Friday, July 19, 2019
Learn About the City that Became Noah’s Ark for Thousands
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The Shanghai Ghetto, also known as the Restricted Sector for Stateless Refugees, covered a square mile in the southern Hongkou and southwestern Yanpu districts of modern Shanghai.
 
Wednesday, January 30, 2019
 

STORY BY KAREN BOSSICK

PHOTOS BY DVIR BAR-GAL

America turned away most of the Jews fleeing the Holocaust—the country had met its quota, officials said. Australia was reluctant to take them, saying they were not desirous of importing a potential racial problem. And a Canadian official said “none is too many” when asked how many Jewish refugees his country would accept.

In the end, it was a city in a country you would probably never suspect that ended up saving the most Jews during the Holocaust.

 
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There are just traces of Jewish presence in Shanghai today.
 

Shanghai, China, took in 20,000 Jewish European refugees, adding them to 10,000 others who had fled  pogroms in Russia or were related to wealthy merchants who immigrated in the mid-1800s from Egypt, Iraq and India.

Its port was open. No passports were required. And authorities didn’t blink when they learned that each person was arriving with only about 10 Deutschmarks—the maximum the Nazis would allow them to take.

That would be just over $4 today.

Dvir Bar-Gal, an Israeli photojournalist, stumbled onto this bit of fascinating history when he moved to Shanghai 17 years ago in search of TV work. And he will share some of the stories he has uncovered  Thursday and Friday in two free presentations offered by the Wood River Jewish Community.

 
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Dvir Bar-Gal can even take you to the home where former U.S. Treasury Secretary Michael Blumenthal lived with his parents after they fled Germany in 1939.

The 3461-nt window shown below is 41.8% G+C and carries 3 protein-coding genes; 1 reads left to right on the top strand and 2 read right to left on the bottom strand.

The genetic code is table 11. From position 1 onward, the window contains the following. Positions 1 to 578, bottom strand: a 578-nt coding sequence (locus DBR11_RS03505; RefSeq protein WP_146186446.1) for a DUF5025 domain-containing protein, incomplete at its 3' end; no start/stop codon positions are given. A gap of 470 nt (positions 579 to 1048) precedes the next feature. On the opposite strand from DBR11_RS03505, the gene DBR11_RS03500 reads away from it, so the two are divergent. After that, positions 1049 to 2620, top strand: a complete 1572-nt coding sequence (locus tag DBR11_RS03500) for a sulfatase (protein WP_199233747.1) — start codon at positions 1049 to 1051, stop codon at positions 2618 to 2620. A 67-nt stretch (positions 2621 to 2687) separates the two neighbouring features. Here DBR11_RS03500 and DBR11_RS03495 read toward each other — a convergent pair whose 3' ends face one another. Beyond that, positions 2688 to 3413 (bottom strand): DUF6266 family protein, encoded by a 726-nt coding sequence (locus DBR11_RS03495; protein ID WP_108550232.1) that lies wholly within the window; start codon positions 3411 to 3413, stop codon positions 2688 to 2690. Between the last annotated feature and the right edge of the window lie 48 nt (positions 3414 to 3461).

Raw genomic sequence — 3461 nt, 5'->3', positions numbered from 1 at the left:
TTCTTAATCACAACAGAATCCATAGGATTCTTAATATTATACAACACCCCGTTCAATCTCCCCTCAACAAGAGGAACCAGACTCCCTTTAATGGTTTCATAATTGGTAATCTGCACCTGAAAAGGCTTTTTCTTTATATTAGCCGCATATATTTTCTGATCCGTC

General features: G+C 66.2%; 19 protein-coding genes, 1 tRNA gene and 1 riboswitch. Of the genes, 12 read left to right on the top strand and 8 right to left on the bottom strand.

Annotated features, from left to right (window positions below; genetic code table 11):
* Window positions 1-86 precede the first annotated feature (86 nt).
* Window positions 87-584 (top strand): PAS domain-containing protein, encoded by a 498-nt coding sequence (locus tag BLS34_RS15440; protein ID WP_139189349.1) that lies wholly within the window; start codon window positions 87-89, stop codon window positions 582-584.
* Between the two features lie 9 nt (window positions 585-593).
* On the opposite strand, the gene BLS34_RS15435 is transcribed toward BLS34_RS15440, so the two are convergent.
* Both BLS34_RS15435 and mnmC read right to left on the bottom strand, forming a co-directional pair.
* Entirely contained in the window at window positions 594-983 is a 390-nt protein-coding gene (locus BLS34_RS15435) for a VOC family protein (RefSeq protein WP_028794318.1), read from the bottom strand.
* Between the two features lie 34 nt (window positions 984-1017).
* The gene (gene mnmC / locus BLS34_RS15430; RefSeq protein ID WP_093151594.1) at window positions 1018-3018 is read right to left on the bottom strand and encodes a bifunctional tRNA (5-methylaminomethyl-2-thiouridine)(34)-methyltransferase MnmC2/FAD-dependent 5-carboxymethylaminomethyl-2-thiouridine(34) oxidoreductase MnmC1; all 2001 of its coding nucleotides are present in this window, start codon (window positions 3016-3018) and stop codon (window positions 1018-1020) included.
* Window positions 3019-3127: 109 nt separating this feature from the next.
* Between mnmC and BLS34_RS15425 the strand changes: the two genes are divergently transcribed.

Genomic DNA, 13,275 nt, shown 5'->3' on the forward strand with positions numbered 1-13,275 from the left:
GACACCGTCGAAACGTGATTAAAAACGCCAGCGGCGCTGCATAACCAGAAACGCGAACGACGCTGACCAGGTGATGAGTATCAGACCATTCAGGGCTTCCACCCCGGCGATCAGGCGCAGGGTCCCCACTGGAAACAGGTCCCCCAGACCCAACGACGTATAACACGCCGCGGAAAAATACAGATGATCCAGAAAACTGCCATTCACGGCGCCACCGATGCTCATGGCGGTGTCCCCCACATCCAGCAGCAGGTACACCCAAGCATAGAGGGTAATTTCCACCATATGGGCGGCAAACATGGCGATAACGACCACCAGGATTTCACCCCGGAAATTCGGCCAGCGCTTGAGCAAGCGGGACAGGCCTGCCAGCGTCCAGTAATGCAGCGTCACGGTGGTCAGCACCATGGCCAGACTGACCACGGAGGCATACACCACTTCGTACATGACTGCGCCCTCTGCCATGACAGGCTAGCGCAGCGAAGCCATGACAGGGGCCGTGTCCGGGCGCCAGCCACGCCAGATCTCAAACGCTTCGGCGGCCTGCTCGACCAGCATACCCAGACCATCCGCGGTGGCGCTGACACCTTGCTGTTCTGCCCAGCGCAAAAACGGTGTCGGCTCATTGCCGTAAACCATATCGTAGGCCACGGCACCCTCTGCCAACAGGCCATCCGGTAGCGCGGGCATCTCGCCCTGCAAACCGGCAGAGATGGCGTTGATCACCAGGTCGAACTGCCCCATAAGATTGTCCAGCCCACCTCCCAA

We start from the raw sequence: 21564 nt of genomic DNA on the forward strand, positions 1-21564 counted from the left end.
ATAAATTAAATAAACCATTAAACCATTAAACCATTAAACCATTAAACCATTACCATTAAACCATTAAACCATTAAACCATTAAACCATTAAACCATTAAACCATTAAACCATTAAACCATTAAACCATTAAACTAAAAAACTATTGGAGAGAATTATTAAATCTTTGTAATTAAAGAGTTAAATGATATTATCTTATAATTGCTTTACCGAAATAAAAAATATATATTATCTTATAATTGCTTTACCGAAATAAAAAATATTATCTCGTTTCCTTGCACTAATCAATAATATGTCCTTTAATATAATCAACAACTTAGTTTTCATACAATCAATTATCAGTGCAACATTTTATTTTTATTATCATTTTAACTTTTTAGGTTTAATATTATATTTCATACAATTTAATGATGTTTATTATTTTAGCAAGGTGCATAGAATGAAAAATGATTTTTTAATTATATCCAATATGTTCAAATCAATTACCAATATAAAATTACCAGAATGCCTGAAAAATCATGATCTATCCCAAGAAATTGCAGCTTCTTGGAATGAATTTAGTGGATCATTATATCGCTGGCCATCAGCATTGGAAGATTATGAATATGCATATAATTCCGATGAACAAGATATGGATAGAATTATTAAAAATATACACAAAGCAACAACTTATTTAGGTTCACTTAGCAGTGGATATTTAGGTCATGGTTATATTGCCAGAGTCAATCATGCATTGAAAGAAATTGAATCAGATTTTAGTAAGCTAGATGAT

Bar-Gal will present: “Sweet and Sour Safe Heaven: The WWII Jewish Refugees’ Experience in Shanghai, China” at 6 p.m. Thursday, Jan. 31, at St. Thomas Episcopal Church on Sun Valley Road.

He will present “Opium & Hospitality at the Wild East—The Baghdadi Jewish Legacy of Shanghai” at 6:30 p.m. Friday, Feb. 1, following a short Shabbat service that starts at 6 p.m. That talk will describe the Baghdadis, or Babylonian Jews, who went to China in the mid-1800s to trade opium after its legalization.

Bar-Gal became immersed in Jewish/Chinese lore after he began searching for Shanghai’s lost Jewish cemeteries. He eventually made it his quest to unearth and save some 4,000 lost Jewish graves and place the gravestones he collected to place where they could be remembered.

In the process, he began sharing what he had learned through four-hour tours of the Jewish quarter in Shanghai.

 
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Dvir Bar-Gal is filming a full-length documentary on the Jewish cemeteries and gravestones of Shanghai.
 

Bob Goldstein, a member of the WRJC, took one of his tours in November while visiting his son Jeffery, who lives and work in China.

“He talked about how the Jewish were an integral part in developing the city of Shanghai, and it was fascinating,” said Goldstein. “People asked him to come to America and he will be talking in Los Angeles, Las Vegas, San Francisco, Boise and Sun Valley.”

One of the ways Bar-Gal brings the history is alive is through individual stories.

He tells, for instance, of a Chinese diplomat in China’s Vienna consulate who defied his superiors to issue thousands of visas with a Chinese chop seal. And he tells of an officer in Japan’s Lithuanian consulate who may have saved 6,000 Jews as he recognized the growing danger and issued exit visas by the hundreds.

Of course, when Japan aligned with the Nazis, they confined Jews to tiny section of city that became known as the Shanghai Ghetto where a little man with a bad temper who often jumped on his desk in rage  ruled the roost, saying which refugees got to go see the doctor or leave the area for any other reason.

Much of the Jewish presence in Shanghai, including the Jewish cemetery and synagogue, has been lost in a city that has doubled in population to 24 million people in the past 30 years.

And most of the Jews are gone, as well, having emigrated to Israel, the United States, England and Australia as the Community Revolution was beginning in 1949.

Today there are only about 3,000 Jews left in Shanghai—one of them being Dvir Bar-Gal.

 

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